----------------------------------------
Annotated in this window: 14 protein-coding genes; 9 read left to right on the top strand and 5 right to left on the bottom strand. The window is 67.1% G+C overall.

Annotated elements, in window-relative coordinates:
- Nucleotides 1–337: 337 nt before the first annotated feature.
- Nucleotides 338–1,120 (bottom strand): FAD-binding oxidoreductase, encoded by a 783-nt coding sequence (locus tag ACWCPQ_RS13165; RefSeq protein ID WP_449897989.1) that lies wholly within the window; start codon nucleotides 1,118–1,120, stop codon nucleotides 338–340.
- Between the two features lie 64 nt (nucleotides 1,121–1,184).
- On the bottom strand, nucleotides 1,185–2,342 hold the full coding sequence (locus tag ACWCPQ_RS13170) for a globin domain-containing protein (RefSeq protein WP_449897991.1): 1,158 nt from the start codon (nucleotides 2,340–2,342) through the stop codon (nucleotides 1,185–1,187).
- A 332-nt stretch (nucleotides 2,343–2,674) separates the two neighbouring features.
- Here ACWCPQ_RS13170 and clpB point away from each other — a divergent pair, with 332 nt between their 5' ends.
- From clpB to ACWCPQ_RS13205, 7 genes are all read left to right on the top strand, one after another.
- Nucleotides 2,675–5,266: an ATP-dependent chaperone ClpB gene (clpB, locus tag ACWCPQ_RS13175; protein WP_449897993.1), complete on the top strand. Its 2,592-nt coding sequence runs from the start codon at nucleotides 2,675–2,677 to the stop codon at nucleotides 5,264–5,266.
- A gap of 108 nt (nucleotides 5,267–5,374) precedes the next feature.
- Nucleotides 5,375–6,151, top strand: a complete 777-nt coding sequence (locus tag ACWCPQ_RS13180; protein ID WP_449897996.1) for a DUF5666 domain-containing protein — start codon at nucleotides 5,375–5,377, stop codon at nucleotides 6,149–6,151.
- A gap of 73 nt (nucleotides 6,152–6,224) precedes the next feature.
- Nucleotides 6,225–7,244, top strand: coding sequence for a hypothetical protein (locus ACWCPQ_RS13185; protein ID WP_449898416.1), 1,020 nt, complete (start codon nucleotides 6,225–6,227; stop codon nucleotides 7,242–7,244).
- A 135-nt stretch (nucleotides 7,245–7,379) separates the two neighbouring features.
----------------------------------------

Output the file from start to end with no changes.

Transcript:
Annotated in this window: 14 protein-coding genes; 9 read left to right on the top strand and 5 right to left on the bottom strand. The window is 67.1% G+C overall.

Annotated elements, in window-relative coordinates:
- Nucleotides 1–337: 337 nt before the first annotated feature.
- Nucleotides 338–1,120 (bottom strand): FAD-binding oxidoreductase, encoded by a 783-nt coding sequence (locus tag ACWCPQ_RS13165; RefSeq protein ID WP_449897989.1) that lies wholly within the window; start codon nucleotides 1,118–1,120, stop codon nucleotides 338–340.
- Between the two features lie 64 nt (nucleotides 1,121–1,184).
- On the bottom strand, nucleotides 1,185–2,342 hold the full coding sequence (locus tag ACWCPQ_RS13170) for a globin domain-containing protein (RefSeq protein WP_449897991.1): 1,158 nt from the start codon (nucleotides 2,340–2,342) through the stop codon (nucleotides 1,185–1,187).
- A 332-nt stretch (nucleotides 2,343–2,674) separates the two neighbouring features.
- Here ACWCPQ_RS13170 and clpB point away from each other — a divergent pair, with 332 nt between their 5' ends.
- From clpB to ACWCPQ_RS13205, 7 genes are all read left to right on the top strand, one after another.
- Nucleotides 2,675–5,266: an ATP-dependent chaperone ClpB gene (clpB, locus tag ACWCPQ_RS13175; protein WP_449897993.1), complete on the top strand. Its 2,592-nt coding sequence runs from the start codon at nucleotides 2,675–2,677 to the stop codon at nucleotides 5,264–5,266.
- A gap of 108 nt (nucleotides 5,267–5,374) precedes the next feature.
- Nucleotides 5,375–6,151, top strand: a complete 777-nt coding sequence (locus tag ACWCPQ_RS13180; protein ID WP_449897996.1) for a DUF5666 domain-containing protein — start codon at nucleotides 5,375–5,377, stop codon at nucleotides 6,149–6,151.
- A gap of 73 nt (nucleotides 6,152–6,224) precedes the next feature.
- Nucleotides 6,225–7,244, top strand: coding sequence for a hypothetical protein (locus ACWCPQ_RS13185; protein ID WP_449898416.1), 1,020 nt, complete (start codon nucleotides 6,225–6,227; stop codon nucleotides 7,242–7,244).
- A 135-nt stretch (nucleotides 7,245–7,379) separates the two neighbouring features.